Andrea Horwath has chance meeting with former Liberal premier David Peterson

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WATCH ABOVE: Bob Rae, Mike Harris and Dalton McGuinty: Three former party leaders whose names constantly evoked on the campaign. But which is scariest? Alan Carter has more – May 29, 2018

STRATFORD, Ont. – Call it a chance encounter with echoes of elections past.

NDP Leader Andrea Horwath was making a quick campaign stop in Stratford, Ont., on Tuesday when she spotted former Liberal premier David Peterson.

Peterson, 74, clad in shorts and a T-shirt, was wandering past the event in the city’s downtown area just as Horwath wrapped up.

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“I was just walking by and I thought what the hell, if there’s a party going on, I’m here,” he said, laughing with Horwath who stepped off her campaign bus to shake his hand.

“There’s a party going on,” Horwath agreed.

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Peterson asked Horwath, whose party has been surging ahead in recent polls, if she was having fun and she motioned toward the energetic crowd of supporters still lingering around her bus.

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“It’s a really fun campaign,” she said. “Lots of energy.”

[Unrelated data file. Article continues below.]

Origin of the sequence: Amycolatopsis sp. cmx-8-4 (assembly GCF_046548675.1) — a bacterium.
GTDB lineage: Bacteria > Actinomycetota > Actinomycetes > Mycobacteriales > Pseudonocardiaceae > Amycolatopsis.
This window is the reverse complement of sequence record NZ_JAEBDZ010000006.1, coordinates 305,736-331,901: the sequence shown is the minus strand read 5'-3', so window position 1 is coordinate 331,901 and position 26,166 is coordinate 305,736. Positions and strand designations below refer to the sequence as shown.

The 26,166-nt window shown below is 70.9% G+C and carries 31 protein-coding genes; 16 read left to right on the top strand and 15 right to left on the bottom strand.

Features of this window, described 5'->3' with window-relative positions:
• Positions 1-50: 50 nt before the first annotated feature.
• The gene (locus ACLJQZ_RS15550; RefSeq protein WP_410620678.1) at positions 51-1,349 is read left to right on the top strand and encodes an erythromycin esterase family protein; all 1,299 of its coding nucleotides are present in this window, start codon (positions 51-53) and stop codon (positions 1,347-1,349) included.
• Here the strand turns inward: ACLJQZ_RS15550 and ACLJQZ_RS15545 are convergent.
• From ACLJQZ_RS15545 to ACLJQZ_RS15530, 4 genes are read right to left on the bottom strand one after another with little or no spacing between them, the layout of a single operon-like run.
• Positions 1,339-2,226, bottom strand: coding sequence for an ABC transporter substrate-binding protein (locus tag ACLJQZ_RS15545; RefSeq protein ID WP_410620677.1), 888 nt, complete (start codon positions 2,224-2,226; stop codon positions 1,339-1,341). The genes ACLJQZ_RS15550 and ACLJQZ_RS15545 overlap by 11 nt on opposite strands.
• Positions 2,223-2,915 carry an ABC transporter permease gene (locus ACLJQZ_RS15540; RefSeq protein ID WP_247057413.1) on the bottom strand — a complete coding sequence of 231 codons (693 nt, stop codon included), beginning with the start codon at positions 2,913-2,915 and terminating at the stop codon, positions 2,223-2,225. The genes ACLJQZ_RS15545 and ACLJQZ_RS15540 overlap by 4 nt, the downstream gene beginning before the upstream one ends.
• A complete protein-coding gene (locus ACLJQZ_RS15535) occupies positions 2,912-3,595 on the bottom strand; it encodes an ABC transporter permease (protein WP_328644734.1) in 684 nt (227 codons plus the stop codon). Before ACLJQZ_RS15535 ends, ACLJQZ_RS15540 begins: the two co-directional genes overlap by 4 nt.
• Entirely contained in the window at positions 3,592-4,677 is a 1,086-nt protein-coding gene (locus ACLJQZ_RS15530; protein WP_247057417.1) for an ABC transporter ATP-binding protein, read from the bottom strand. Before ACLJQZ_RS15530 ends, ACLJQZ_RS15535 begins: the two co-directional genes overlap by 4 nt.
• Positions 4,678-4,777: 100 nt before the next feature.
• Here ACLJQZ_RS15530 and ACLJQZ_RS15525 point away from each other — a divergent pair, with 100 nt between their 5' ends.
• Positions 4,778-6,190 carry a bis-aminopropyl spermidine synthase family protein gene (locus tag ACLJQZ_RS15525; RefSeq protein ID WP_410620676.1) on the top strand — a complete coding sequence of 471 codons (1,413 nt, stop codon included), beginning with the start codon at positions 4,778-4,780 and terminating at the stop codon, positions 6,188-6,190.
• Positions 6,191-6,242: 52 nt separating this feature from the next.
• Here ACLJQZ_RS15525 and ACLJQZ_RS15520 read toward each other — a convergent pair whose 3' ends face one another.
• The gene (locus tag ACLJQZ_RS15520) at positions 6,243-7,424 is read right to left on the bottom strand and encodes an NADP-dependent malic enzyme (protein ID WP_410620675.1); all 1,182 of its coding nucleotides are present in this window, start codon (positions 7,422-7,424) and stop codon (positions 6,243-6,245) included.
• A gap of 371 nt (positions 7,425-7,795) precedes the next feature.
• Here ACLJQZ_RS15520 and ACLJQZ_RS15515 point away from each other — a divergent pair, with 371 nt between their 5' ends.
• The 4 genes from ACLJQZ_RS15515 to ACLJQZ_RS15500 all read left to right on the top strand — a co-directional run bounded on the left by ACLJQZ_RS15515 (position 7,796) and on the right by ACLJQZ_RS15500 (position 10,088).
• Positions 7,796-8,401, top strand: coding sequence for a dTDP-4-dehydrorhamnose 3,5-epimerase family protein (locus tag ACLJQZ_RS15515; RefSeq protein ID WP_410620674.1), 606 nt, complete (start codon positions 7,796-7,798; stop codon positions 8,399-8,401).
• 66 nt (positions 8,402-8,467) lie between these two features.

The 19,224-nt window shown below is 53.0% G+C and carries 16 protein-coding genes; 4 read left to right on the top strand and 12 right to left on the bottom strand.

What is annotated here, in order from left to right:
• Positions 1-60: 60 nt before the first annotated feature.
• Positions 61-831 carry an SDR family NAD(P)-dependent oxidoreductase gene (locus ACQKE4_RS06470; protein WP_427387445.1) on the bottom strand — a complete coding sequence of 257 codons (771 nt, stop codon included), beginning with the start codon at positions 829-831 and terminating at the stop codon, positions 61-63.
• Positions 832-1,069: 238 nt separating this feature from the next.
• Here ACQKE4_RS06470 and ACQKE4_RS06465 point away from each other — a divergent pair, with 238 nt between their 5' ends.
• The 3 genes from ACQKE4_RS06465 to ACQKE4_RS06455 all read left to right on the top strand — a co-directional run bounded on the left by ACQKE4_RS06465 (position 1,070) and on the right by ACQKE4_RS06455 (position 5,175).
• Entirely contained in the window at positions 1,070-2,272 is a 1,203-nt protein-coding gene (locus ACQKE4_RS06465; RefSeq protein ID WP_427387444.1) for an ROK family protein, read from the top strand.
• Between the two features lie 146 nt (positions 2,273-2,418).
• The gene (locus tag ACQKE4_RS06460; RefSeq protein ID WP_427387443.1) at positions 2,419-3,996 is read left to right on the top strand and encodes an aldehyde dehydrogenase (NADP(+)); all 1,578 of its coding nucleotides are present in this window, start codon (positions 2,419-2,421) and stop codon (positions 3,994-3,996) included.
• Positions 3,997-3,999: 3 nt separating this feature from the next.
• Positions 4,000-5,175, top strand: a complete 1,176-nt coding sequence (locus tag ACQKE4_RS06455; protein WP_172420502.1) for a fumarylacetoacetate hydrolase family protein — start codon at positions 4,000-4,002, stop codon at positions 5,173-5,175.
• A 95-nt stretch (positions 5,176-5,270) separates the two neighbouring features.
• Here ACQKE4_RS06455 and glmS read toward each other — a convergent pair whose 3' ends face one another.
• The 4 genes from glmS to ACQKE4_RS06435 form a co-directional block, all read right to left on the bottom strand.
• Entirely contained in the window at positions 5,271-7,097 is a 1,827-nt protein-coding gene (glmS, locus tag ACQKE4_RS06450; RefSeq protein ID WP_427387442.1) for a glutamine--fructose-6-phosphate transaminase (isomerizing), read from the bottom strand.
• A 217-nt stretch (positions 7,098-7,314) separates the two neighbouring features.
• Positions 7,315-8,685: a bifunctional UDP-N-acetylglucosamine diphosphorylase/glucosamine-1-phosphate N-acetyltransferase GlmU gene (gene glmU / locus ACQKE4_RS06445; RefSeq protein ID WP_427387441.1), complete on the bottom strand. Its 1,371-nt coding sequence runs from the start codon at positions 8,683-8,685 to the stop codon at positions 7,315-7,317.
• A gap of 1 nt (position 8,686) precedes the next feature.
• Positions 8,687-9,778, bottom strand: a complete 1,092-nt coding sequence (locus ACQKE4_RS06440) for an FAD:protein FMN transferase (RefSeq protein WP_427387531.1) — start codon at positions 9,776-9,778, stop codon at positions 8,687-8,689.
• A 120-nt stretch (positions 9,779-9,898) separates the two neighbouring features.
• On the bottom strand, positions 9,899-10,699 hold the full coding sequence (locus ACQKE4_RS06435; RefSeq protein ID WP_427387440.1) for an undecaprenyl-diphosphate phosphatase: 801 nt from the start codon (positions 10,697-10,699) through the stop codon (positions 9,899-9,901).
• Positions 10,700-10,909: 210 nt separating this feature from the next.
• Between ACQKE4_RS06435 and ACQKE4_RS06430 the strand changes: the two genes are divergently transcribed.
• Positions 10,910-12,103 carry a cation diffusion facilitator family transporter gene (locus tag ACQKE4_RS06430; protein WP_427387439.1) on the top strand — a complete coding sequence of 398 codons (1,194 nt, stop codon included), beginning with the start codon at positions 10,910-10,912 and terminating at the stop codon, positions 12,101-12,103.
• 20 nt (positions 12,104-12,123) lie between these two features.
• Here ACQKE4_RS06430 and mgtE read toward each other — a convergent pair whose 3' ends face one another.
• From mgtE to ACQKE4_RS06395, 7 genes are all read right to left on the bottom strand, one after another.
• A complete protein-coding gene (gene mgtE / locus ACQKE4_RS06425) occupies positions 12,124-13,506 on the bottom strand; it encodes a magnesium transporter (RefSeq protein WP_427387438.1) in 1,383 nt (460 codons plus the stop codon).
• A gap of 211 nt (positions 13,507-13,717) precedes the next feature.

“It’s fun if you think you’re winning, not fun if you think you’re losing,” Peterson said as they both laughed. “I’ve been in both (spots),” he said.

Asked by reporters what he thinks of the volatile election campaign, Peterson said he wasn’t going to make any predictions.

“I think a lot of people are thinking of strategic voting in the long-term. I have won going in 20 points behind and I have lost 20 points ahead. You see these things shifting all of the time.”

But Peterson said he doesn’t see any similarities when it comes to this race and the 1990 election where his Liberals went into the vote well ahead of the competition and lost to Bob Rae’s NDP in a stunning political upset.

“Our campaign fell apart at the end. “This one was different from the beginning,” he said, referring to the governing Liberals.

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Peterson lauded Premier Kathleen Wynne‘s performance during the final leaders’ debate on Sunday night, saying he was “proud” of her. It’s difficult for any incumbent to defend a record after a time, he added.

“You carry the barnacles of the state,” he said. “It’s not easy. This is a very human business. So, at the end of the day they need to look at you and say, if you don’t like any of them whose the least worse? Who is substantive? Who knows what they’re doing? People confront reality when they vote. They don’t just have the luxury of being critical.”

And with just over a week to election day, the race isn’t over yet, he said.

“My sense is people are drifting back (to the Liberals),” he said. “They’ve had a good look at the others. They’ve had a good look at (Progressive Conservative Leader Doug Ford). They’ve had a good look at the NDP. They say look, (Wynne) looks pretty good in comparison.”


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